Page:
Italians will head to the polls on 4 March in elections that look set to result in renewed instability and thrust former leader Silvio Berlusconi back to the centre of the political stage.
Prime Minister Paolo Gentiloni’s cabinet set the date for the election on Thursday after President Sergio Mattarella dissolved parliament.
Opinion polls suggest no majority for any party, pointing to a likely hung parliament and possible market turbulence in the eurozone’s third largest economy.
The announcement marks the formal opening of an election campaign which has already in practice been raging for weeks.
Currently the largest number of seats looks set to be taken by an alliance centred on Mr Berlusconi’s Forza Italia.
That could catapult the 81-year-old four-time Italian premier to the forefront of Italian politics again – though he cannot become prime minister again himself due to a tax fraud conviction.
Mr Gentiloni said the Democratic Party-led government’s survival through a full five-year term was an accomplishment, even though he is the third PM the country has had since the last elections in 2013.
Mr Gentiloni, who has led Italy since last December, has played down fears of instability.
He cited the examples of inconclusive elections in Germany, minority administrations in Spain and Portugal, and Brexit turbulence in Britain.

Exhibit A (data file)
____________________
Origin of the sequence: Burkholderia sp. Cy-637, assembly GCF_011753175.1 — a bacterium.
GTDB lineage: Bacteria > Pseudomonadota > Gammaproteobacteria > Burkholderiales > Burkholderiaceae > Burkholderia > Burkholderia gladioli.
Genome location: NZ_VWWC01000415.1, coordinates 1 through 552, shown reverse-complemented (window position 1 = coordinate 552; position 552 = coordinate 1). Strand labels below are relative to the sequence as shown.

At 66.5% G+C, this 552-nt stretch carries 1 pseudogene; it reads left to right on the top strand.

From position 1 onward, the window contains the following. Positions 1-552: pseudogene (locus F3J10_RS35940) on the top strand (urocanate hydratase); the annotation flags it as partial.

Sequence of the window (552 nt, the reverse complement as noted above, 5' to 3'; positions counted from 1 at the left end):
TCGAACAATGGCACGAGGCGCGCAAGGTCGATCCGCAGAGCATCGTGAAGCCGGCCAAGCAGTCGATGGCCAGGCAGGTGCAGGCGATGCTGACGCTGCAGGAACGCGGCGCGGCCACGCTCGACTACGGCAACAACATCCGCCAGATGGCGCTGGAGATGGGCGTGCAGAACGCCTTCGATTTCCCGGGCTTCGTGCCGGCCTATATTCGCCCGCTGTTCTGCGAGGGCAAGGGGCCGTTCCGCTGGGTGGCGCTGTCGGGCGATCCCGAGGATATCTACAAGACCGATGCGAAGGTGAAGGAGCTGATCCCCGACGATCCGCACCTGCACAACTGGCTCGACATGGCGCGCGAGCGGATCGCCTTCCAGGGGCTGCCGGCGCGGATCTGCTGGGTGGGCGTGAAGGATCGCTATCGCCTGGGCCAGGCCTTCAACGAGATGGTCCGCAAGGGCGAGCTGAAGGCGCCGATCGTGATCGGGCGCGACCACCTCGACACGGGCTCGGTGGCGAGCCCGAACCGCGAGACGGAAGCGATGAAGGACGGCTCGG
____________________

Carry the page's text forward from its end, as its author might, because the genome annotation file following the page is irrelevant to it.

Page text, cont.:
However, Italy – with the largest public debt in the eurozone after Greece and one of the bloc’s highest unemployment rates – is considered particularly vulnerable.
Its economy is on course for its best annual growth rate since 2010 but it remains among the most sluggish in Europe.
Mr Gentiloni appealed to parties not to peddle fear and make unrealistic promises – with pledges on tax cutting and immigration expected to be key themes in the coming campaign.
The anti-establishment 5-Star Movement leads opinion polls on 28%, followed by the ruling Democratic Party, of which Mr Gentiloni is a member on 23%.
Most seats are expected to go to a conservative alliance, with Mr Berlusconi’s Forza Italia on 16%, the right-wing Northern League on 13% and Brothers of Italy on 5%.
In that case, President Mattarella would be expected to ask the group to try to form a government.
But if it cannot muster a majority, a second chance may fall to the 5-Star group.
Its leader Luigi Di Maio said on Thursday that he would work for a policy deal with other parties after the election, in a shift away from the movement’s previous refusal to form alliances.